Sirianni paused and smiled at the thought of the Colts using a top-6 pick on a guard.
“It may not be as flashy (as Barkley),’’ he said. “Obviously Saquon Barkley is a phenomenal player and he’s got a lot of yards, but there’s no doubt in my mind that (Nelson) impacts it just as much because of what he does for everybody else and what he does to a defensive lineman all game long.’’
Sirianni wasn’t in the Colts’ draft room when Ballard and his personnel staff zeroed in on Nelson. He and other assistants were following the draft on TV.
“But I was excited,’’ he said. “I was fist-pumping, yeah.’’
It’s anyone’s guess how the Giants eventually will transition from the Eli Manning era, but they’ve got their feature back. More than that, they’ve got one of the NFL’s most versatile backs.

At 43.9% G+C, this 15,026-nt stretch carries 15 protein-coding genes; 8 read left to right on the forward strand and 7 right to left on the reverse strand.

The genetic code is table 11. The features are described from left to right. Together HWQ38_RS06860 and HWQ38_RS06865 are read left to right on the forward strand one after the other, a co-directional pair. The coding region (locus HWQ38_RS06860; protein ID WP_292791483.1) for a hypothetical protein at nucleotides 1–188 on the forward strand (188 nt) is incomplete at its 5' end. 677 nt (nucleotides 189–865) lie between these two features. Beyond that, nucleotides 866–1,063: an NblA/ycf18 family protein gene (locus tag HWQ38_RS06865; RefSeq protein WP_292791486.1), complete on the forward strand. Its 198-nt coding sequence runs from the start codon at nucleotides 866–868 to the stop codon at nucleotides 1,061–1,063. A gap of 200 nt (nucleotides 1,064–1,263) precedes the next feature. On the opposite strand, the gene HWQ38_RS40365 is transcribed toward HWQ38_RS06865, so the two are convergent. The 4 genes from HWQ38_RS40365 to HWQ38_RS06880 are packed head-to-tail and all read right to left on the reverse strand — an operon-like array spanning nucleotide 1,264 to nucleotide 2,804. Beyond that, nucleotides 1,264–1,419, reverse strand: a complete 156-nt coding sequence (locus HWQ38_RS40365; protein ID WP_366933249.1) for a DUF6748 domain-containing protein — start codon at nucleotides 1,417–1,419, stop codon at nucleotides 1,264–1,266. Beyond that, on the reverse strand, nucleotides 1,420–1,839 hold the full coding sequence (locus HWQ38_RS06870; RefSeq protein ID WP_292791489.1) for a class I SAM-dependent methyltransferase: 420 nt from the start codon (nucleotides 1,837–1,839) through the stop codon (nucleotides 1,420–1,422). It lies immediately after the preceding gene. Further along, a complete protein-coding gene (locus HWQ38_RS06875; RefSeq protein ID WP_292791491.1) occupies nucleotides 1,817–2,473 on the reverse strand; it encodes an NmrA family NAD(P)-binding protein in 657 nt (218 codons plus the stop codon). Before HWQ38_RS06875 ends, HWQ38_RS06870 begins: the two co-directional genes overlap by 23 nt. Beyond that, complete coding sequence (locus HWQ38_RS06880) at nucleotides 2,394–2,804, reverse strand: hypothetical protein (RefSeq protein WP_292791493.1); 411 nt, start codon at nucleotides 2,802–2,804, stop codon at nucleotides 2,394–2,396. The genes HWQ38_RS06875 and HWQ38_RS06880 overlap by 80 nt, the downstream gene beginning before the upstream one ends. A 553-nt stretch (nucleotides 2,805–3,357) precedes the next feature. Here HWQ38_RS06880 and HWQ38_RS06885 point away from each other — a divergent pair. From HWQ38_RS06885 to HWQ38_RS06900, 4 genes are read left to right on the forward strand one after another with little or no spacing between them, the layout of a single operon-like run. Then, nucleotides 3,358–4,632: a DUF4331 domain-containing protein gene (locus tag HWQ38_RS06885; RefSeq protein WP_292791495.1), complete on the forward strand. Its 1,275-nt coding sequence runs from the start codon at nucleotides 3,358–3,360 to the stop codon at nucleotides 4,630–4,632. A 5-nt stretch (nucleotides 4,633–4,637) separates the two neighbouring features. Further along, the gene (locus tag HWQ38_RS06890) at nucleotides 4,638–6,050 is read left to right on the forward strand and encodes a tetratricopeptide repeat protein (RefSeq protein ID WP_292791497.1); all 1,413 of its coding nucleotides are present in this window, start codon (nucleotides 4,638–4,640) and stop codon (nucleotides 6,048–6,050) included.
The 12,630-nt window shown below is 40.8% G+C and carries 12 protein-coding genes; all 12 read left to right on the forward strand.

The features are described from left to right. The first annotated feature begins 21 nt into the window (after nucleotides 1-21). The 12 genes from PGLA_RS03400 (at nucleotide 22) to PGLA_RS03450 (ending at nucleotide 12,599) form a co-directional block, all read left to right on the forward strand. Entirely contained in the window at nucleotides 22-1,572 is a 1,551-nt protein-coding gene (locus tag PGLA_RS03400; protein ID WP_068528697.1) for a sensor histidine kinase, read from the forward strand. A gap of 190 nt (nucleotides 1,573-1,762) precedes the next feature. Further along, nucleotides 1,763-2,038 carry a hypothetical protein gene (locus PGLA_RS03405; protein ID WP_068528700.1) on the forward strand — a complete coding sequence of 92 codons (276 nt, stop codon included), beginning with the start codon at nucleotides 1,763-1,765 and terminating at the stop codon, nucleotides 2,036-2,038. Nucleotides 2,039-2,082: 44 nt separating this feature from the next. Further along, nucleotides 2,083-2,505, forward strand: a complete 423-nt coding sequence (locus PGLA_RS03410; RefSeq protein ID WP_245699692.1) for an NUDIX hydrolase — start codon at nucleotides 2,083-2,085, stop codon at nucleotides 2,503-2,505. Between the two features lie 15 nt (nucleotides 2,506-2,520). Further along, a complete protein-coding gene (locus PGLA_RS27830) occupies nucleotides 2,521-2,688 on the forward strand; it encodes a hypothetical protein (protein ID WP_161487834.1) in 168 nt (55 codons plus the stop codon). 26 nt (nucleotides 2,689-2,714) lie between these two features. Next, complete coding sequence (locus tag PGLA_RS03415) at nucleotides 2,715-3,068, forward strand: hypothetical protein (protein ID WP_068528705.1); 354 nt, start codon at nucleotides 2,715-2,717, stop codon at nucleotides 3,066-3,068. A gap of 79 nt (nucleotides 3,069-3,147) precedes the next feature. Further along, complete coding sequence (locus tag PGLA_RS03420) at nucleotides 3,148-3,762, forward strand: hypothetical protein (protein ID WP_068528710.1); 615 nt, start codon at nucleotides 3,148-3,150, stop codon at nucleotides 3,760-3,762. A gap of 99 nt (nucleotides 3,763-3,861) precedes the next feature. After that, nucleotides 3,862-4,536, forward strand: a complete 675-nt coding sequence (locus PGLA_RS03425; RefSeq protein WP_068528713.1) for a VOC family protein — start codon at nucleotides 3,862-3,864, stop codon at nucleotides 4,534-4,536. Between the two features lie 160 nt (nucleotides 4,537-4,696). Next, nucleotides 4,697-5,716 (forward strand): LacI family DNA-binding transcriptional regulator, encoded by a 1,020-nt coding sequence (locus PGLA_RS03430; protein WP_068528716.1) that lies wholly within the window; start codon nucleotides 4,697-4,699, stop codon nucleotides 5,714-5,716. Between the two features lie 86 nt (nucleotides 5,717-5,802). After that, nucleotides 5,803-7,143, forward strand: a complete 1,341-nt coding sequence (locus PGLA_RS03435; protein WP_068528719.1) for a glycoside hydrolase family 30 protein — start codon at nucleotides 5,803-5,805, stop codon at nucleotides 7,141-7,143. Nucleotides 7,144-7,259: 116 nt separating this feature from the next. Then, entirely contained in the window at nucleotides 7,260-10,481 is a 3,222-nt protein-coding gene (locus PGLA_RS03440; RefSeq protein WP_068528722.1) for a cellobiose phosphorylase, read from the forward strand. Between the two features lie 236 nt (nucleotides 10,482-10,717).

“Running backs are multi-dimensional, integral parts of offenses,’’ Riddick said. “You’ve seen what Saquon has done in the pass game this year.’’
Barkley not only has set the Giants’ rookie rushing record with 1,155 yards, but his 82 receptions are a team high and second among league running backs to Carolina’s Christian McCaffrey’s 94.
“If you think he fits into your big picture, then you take that kid that high,’’ Riddick said. “I know there was talk that the Giants should have taken one of those quarterbacks, but they’ve got a sure-fire Pro Bowler and perhaps a Hall of Fame running back in this player.
“I don’t have any problem with what they did.’’